‘Kill switches’ a start–high personal liability for high frequency traders needed

In a speech in Texas on Wednesday, CFTC Commissioner Bart Chilton called for high frequency traders, or “cheetahs” to face so-called kill switches that would shut down a broker dealer’s trading over erroneous orders or technology glitches. He said the SEC and CFTC’s efforts to create safeguards on electronic trading would help prevent damage to public markets and a repeat of events such as Knight Capital’s $440 million trading loss and the May 2010 Flash Crash. See: Kill switches may be too difficult to implement

“In September, the Securities and Exchange Commission held a roundtable with industry participants to discuss ways to promote stability in the markets. Some of the participants said errors from high frequency trading are inevitable because of the speed at which the trading is conducted. But Chilton said executives in high frequency trading firms should be accountable if their firms report false and misleading information.

“If there is another flash crash where people are damaged (they lose money) due to a rogue cheetah, I think there need to be steep consequences. And when I say consequences, I’m talking not just for the firm, but for individuals at the firm. If the cheetahs want to be involved in the high-flying, incomprehensible gambling world, okay, but if you cause harm to markets and consumers, we shouldn’t stand for it,” he said.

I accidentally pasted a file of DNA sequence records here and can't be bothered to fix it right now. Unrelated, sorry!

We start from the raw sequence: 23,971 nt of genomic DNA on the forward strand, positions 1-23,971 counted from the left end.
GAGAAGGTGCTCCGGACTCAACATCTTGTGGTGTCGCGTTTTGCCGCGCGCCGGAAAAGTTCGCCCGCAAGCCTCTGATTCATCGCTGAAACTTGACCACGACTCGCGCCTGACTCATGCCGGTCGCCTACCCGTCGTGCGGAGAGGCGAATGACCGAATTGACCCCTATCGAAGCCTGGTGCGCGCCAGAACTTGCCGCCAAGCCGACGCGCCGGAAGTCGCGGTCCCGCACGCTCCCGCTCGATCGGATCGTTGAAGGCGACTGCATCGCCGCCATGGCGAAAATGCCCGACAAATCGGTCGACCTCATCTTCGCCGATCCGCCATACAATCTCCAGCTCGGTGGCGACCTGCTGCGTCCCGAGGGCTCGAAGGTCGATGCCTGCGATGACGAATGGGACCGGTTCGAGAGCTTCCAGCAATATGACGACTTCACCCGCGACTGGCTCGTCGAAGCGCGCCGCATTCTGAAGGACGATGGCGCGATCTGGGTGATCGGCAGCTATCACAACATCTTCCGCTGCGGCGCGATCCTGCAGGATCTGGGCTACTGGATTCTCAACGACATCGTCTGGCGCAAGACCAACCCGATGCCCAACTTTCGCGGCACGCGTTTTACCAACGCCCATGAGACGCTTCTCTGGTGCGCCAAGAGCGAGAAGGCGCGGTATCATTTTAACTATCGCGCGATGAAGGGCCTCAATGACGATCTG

Chilton said in his speech that violations committed by high frequency traders should be penalized by the second.

“Under our statute, we can fine a miscreant $140,000 per violation — and that used to be sufficient. That dollar figure made sense in yesterday’s world of human-to-human trading. But it doesn’t work in these markets,” Chilton said.”

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One Response to ‘Kill switches’ a start–high personal liability for high frequency traders needed

  1. John C says:

    The problem is the banker/brokers and the exchanges are working together on this, so it is not in the exchanges’ interests to make it stop. I wonder what they charge for co-located machines and private network links? I guess there are still enough sheep to be shorn to make it viable. Soon, it won’t even be two HAL 9000s trading between each other. It will simply be one, big HAL 9000 trading between different processor cores. And Bernanke will keep the scam viable by constantly pouring more (digital) money into the market for the HAL 9000 to play with. It will stop one day, but far be if from the little retail investor to have a say in that.

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